When you think a retraction notice doesn’t tell the whole story, what should you do?
For one group of researchers who’ve been closely following how journals handle the work associated with a bone researcher found guilty of misconduct, the actions of one publication were too problematic to let go.
So the researchers wrote to the journal about their concerns, stating a recent retraction notice for a meta-analysis “oversimplifies a complex situation and might be misinterpreted by readers.” And the journal recently published their concerns in a letter to the editor.
The retracted paper is co-authored by researchers who used to collaborate with Yoshihiro Sato, a now-deceased bone researcher who has accrued dozens of retractions. The retraction, issued earlier this year by Acta Neurologica Scandinavica, notes that the meta-analysis cited research by Sato that was “extensively duplicated,” and includes a statement from the first author of the retracted paper, Jun Iwamoto, stating that he was an “honorary author of Sato’s papers,” and played no role in Sato’s scientific misconduct.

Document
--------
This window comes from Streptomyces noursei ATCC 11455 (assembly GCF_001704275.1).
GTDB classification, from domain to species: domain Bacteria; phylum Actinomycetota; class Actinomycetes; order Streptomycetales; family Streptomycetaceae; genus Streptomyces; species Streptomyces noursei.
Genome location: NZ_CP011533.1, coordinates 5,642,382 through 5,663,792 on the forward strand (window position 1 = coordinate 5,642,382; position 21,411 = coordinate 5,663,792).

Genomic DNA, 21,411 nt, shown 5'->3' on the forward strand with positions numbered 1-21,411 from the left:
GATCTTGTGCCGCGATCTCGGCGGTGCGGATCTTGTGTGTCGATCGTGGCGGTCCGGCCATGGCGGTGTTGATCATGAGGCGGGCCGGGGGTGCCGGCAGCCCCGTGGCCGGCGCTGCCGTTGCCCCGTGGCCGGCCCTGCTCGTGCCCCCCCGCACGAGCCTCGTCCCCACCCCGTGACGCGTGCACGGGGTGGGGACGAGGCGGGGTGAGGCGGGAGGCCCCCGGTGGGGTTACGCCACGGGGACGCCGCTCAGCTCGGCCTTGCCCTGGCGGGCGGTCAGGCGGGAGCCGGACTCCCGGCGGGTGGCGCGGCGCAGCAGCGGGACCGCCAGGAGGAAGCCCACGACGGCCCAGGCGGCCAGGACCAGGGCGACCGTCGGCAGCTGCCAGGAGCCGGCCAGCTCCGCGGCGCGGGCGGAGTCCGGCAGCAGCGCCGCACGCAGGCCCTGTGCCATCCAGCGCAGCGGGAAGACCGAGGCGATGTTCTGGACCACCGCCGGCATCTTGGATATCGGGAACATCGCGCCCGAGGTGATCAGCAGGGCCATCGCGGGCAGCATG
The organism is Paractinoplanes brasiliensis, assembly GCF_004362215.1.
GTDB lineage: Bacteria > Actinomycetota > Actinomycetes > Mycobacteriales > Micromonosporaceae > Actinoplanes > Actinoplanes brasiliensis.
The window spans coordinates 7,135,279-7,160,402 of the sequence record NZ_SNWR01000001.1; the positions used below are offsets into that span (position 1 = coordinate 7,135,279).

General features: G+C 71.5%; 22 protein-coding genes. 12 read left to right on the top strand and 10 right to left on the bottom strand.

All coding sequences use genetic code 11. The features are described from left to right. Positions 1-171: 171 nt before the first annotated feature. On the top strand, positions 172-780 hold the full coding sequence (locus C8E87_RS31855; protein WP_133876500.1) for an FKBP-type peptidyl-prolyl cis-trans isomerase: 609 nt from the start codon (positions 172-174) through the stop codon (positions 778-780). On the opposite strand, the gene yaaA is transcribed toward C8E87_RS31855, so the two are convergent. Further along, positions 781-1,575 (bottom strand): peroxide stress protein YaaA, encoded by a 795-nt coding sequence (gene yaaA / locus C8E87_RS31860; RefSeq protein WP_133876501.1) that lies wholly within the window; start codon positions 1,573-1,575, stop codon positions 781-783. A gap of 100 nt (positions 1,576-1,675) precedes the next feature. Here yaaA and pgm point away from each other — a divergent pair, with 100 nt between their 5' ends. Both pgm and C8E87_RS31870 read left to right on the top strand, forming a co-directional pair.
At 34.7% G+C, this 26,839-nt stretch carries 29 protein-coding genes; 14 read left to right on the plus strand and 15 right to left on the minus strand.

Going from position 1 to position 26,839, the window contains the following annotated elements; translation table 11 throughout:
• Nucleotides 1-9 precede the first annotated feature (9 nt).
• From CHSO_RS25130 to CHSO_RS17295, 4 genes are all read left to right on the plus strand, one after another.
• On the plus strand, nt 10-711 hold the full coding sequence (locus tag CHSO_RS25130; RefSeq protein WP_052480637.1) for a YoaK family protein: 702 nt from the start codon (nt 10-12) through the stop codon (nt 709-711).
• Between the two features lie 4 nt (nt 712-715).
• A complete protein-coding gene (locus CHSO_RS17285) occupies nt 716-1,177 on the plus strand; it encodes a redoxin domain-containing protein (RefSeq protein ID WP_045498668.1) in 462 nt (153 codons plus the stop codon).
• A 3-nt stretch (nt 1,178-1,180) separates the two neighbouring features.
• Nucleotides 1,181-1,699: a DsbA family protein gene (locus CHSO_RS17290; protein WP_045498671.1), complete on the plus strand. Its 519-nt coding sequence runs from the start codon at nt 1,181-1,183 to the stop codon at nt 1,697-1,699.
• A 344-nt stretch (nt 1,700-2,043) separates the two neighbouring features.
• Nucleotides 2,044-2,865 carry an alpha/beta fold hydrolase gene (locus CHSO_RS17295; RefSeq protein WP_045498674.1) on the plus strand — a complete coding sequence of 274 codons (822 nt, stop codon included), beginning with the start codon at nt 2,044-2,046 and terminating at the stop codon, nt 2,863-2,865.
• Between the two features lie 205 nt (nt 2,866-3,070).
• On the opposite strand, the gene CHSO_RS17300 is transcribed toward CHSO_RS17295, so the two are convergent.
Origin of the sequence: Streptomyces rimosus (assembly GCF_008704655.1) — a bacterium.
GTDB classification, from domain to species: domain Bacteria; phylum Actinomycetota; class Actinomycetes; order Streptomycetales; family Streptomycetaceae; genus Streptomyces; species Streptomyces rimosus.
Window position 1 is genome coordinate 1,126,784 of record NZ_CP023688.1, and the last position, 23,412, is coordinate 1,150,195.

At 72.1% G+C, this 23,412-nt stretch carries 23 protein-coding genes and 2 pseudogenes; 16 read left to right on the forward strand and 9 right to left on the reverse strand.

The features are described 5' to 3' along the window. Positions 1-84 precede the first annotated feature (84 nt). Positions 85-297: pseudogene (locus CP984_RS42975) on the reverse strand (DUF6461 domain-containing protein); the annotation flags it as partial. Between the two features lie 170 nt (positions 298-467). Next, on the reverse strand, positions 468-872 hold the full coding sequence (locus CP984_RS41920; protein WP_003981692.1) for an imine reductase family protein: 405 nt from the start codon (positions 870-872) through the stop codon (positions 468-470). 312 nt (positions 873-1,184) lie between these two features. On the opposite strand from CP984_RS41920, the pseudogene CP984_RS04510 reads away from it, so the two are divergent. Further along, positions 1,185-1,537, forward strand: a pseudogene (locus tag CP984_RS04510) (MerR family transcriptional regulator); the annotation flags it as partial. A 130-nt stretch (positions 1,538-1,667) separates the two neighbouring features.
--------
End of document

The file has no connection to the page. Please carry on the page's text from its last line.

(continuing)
A neurobiologist has notched her eight retraction in the midst of an ongoing investigation into her work by her institution, the University of Belgrade in Serbia.
As we reported previously, a mass clean-up by the Archives of Biological Sciences (ABS), the official journal of the Serbian Biological Society resulted in six retractions of papers co-authored by Lidija Radenović. (Radenović served as vice president of the Serbian Biological Society until July 2014.)
In April, we reported that Radenović was about to notch her seventh retraction in Acta Neurologica Scandinavica; that paper has now been pulled, and ABS has retracted another one of her papers.
Amidst an ongoing investigation by the University of Belgrade in Serbia into allegations of duplication by neurobiologist Lidija Radenović, a journal is planning to retract another one of her papers.
Radenović has already racked up six retractions; Elinor Ben-Menachem, the chief editor of the journal, Acta Neurologica Scandinavica, confirmed her journal is planning to retract one paper co-authored by Radenović, but did not specify which one. After digging around on the journal’s website, we found only one paper co-authored by Radenović, which was a 2005 study about the molecular changes that follow stroke.